Finance  ·  Industry

Shareholders Vote to Keep Whitestone REIT Board, Stymying Proxy Battle

Bruce Schanzer, an experienced REIT CEO, had accused Whitestone’s board of mismanagement in an April interview with CO

reprints


Bruce Schanzer’s bid to join the board of Whitestone REIT has been rebuffed by shareholders. 

Shareholders voted Tuesday to keep David Taylor and Nandita Berry, two existing trustees of Whitestone’ six-person board, in place instead of replacing them with Schanzer and his business partner Cathy Clark, an investor in the shopping center space. 

SEE ALSO: As ICSC Las Vegas Wraps, Attendees Lament Too Many Deals and Not Enough Space

The vote came during the firm’s 2024 annual meeting of shareholders. 

Schanzer, chairman and CIO of Erez Asset Management, a real estate investment firm that bought a 1.7 percent stake in the company, had asked shareholders to give him the opportunity to turn around the fortunes of Whitestone, a Houston-based real estate investment trust (REIT) with a shopping center portfolio exclusively invested in Arizona and Texas and a market capitalization of $571 million. 

Whitestone’s board framed Schanzer’s bid as a takeover attempt and issued several combative press releases that called into question both his character and motivations. 

“Whitestone’s Board and management team thank our shareholders for their support and input during this proxy contest,” Whitestone said in a statement to CO. “We are pleased that shareholders have reaffirmed their support for the board’s highly qualified nominees and recognized our commitment to continue creating shareholder value.”

The vote is the culmination of a months-long proxy battle between Schanzer, Erez Asset Management, and Whitestone senior leadership over control of the REIT.  

Over the last several months, Schanzer has argued in letters to shareholders that Whitestone’s board failed to meet three key quantitative performance targets — primarily FFO per share (referring to funds from operations, a proxy for cash flow) — and that current board trustees lack experience overseeing shopping centers, public REITs or real estate capital markets.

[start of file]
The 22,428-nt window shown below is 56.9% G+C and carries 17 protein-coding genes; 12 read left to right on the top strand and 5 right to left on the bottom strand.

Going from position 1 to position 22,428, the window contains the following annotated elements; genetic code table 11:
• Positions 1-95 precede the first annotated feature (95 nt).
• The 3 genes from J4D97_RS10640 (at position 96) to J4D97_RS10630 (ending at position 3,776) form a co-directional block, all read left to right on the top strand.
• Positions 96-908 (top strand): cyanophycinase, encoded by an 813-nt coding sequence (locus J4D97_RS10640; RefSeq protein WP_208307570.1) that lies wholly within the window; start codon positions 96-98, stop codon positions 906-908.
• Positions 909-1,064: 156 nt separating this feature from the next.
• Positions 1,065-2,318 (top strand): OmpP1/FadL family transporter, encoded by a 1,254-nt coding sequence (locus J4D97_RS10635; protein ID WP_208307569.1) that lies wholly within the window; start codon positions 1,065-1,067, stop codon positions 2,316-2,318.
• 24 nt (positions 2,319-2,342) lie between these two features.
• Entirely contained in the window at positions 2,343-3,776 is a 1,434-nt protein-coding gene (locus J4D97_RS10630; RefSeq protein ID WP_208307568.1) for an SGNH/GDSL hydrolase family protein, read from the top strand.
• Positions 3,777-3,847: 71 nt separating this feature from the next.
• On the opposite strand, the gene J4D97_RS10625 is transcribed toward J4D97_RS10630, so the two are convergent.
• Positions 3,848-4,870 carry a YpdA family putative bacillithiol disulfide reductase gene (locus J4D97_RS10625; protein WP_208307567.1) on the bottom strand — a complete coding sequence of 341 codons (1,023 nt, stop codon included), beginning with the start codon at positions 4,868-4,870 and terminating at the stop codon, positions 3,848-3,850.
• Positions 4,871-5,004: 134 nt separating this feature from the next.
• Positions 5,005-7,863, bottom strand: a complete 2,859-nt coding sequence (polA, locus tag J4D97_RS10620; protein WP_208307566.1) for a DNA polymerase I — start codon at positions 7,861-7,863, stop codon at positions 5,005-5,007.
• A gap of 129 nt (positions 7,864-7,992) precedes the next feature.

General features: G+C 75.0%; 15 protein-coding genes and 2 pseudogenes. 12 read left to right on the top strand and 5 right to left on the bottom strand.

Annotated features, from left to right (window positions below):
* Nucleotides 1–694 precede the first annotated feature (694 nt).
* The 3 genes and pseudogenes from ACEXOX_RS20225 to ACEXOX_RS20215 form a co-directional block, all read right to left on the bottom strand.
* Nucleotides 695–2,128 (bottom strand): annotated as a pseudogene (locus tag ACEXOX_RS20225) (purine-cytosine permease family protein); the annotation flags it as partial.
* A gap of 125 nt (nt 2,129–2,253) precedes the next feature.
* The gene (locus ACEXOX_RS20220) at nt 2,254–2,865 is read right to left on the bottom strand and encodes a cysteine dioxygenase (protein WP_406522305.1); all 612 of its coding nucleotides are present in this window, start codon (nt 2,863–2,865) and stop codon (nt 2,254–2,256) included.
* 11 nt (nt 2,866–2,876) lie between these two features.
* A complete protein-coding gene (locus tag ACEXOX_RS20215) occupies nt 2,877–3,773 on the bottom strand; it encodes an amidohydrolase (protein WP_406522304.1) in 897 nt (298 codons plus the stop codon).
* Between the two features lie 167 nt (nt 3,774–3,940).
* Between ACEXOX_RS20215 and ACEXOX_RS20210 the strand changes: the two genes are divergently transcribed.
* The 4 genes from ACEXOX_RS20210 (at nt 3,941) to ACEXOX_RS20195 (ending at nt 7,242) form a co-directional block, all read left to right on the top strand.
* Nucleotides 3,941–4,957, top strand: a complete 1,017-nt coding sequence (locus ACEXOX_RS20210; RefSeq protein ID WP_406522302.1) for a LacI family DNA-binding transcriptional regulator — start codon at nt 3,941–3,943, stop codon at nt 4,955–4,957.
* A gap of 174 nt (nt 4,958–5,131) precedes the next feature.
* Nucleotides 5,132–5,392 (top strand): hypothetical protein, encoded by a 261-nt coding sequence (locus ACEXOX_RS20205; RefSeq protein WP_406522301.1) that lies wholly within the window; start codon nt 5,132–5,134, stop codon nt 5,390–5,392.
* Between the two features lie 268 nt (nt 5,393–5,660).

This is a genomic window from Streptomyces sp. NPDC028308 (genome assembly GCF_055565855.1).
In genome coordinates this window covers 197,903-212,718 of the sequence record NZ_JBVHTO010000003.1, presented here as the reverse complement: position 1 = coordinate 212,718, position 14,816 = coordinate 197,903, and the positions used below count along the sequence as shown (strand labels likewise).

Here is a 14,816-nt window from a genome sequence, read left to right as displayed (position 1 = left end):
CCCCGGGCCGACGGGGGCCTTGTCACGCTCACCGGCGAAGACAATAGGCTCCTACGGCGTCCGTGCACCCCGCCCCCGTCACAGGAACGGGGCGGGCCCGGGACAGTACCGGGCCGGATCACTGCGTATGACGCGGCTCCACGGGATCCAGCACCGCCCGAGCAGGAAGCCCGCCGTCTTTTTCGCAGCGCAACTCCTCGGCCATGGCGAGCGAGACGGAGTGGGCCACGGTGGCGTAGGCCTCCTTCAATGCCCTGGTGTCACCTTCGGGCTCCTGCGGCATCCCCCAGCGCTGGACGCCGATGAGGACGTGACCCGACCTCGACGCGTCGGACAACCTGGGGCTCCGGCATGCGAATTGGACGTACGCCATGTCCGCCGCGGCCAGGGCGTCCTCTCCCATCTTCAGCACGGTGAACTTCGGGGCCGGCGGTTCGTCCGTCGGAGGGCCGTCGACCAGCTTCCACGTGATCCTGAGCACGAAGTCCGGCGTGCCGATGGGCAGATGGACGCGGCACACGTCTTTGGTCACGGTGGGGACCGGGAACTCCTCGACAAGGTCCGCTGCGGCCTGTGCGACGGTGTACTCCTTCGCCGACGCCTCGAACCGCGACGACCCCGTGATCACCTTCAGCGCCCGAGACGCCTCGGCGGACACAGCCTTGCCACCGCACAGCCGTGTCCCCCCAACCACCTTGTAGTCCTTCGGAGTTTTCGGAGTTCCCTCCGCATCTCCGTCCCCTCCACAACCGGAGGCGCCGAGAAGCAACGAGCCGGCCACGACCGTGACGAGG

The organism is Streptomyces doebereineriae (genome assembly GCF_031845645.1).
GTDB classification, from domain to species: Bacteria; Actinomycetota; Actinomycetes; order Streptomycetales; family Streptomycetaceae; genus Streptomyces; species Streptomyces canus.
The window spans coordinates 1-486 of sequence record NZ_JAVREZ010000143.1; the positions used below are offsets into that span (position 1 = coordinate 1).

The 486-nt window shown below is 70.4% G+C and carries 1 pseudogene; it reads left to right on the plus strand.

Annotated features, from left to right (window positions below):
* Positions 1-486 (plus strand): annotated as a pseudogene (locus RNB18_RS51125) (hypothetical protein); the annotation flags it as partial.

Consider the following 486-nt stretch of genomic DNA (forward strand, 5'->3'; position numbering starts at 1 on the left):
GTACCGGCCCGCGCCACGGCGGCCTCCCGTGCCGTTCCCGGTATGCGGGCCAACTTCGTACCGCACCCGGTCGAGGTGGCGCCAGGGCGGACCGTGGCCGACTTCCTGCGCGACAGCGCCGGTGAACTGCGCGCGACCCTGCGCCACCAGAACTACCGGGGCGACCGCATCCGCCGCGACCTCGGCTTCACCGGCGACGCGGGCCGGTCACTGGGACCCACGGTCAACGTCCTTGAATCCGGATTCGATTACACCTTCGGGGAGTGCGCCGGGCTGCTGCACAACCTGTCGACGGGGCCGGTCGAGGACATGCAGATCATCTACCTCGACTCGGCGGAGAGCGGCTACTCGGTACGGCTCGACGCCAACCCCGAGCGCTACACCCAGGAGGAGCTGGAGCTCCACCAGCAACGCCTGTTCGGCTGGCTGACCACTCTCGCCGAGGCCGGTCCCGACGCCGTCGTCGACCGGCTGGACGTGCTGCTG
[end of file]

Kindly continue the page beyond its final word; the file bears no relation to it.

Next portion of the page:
In April, Schanzer told CO in an exclusive interview that board mismanagement had repeatedly issued equity at steep discounts to net asset values, which had manipulated the REIT’s stock price and drastically reduced the stock’s value. 

Whitestone’s stock price is currently $12.48 per share. The former Cedar CEO believes Whitestone’s stock should be trading at closer to $16 or $17 per share. 

But Whitestone’s existing leadership dug in and resisted Schanzer’s attempts to join the company C-suite. The board issued several letters to shareholders essentially framing the board seat bid by Schanzer as a hostile takeover that threatened the REIT’s business model. 

“We are also concerned as a new activist, Erez Asset Management, threatens to disrupt our progress, derail our strategy, and destroy our momentum to generate value for our shareholders,” said the board in its April 29 letter. 

The shareholder vote Tuesday affirming Whitestone’s existing leadership comes after more than two weeks of press warfare by the two parties and several months of strategizing. 

On May 6, Whitestone sent a letter to shareholders alleging that beginning in late 2023 Schanzer “colluded” with former Whitestone CEO James Mastandrea, who was fired for cause in 2022 after leading the REIT for 16 years. Whitestone argued that Schanzer misrepresented whether he’d ever had a business relationship with Mastrandrea, and that this demonstrated “double-talk” and “lies and deception” on the part of Schanzer. 

The Whitestone May 6 letter shareholder cited screenshots of slides taken from a powerpoint presentation allegedly created by Schanzer that revealed Erez Asset Management leadership had met with Mastandrea about securing his support for Schanzer’s board seat bid. Whitestone argued that Mastandrea was working with Schanzer to “settle the score” with those at Whitestone who terminated his employment two years ago.  

Schanzer and Erez fired back with two letters on May 8 and May 9. 

Schanzer argued to shareholders that Whitestone’s board is “entrenched, insular, and does not have the best interests of shareholders as its highest value,” but did not address any of the allegations regarding Mastandrea.  

“The company’s current trustees are responsible for years of deficient capital allocation decisions that have destroyed significant shareholder value, poor corporate financial management that has resulted in both short-term and long-term guidance misses, and major governance and disclosure failures that have deprived shareholders of a truly independent board,” wrote Schanzer on May 9. “There is a lot to fix and a lot to do.” 

Whitestone’s portfolio includes 55 retail spaces occupied by 1,453 tenants spread across 5 million square feet. Nearly half of the REIT’s portfolio exists in the Phoenix area, with substantial portions in Houston, Dallas, Fort-Worth, Austin and San Antonio.  

Representatives for Schanzer and Erez did not respond to requests for comment. 

Brian Pascus can be reached at bpascus@commercialobserver.com